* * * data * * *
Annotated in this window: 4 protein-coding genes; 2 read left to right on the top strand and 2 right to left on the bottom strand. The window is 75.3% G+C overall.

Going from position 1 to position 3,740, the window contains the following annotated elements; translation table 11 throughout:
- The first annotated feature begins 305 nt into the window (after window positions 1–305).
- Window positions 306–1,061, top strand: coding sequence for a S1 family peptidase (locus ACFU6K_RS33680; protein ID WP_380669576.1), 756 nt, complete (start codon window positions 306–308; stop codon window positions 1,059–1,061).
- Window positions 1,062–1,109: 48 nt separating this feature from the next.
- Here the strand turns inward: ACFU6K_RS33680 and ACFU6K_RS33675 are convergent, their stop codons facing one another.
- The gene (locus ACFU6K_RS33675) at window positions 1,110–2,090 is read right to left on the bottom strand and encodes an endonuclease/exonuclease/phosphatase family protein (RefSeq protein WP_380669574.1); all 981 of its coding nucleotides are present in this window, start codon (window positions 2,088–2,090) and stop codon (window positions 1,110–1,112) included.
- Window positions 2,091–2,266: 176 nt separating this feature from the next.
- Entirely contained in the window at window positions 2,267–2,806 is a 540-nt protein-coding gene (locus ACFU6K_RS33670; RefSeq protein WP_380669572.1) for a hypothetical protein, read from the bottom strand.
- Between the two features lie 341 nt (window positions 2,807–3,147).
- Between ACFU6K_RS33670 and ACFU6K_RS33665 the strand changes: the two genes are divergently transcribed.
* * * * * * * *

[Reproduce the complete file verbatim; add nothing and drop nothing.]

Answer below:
Annotated in this window: 4 protein-coding genes; 2 read left to right on the top strand and 2 right to left on the bottom strand. The window is 75.3% G+C overall.

Going from position 1 to position 3,740, the window contains the following annotated elements; translation table 11 throughout:
- The first annotated feature begins 305 nt into the window (after window positions 1–305).
- Window positions 306–1,061, top strand: coding sequence for a S1 family peptidase (locus ACFU6K_RS33680; protein ID WP_380669576.1), 756 nt, complete (start codon window positions 306–308; stop codon window positions 1,059–1,061).
- Window positions 1,062–1,109: 48 nt separating this feature from the next.
- Here the strand turns inward: ACFU6K_RS33680 and ACFU6K_RS33675 are convergent, their stop codons facing one another.
- The gene (locus ACFU6K_RS33675) at window positions 1,110–2,090 is read right to left on the bottom strand and encodes an endonuclease/exonuclease/phosphatase family protein (RefSeq protein WP_380669574.1); all 981 of its coding nucleotides are present in this window, start codon (window positions 2,088–2,090) and stop codon (window positions 1,110–1,112) included.
- Window positions 2,091–2,266: 176 nt separating this feature from the next.
- Entirely contained in the window at window positions 2,267–2,806 is a 540-nt protein-coding gene (locus ACFU6K_RS33670; RefSeq protein WP_380669572.1) for a hypothetical protein, read from the bottom strand.
- Between the two features lie 341 nt (window positions 2,807–3,147).
- Between ACFU6K_RS33670 and ACFU6K_RS33665 the strand changes: the two genes are divergently transcribed.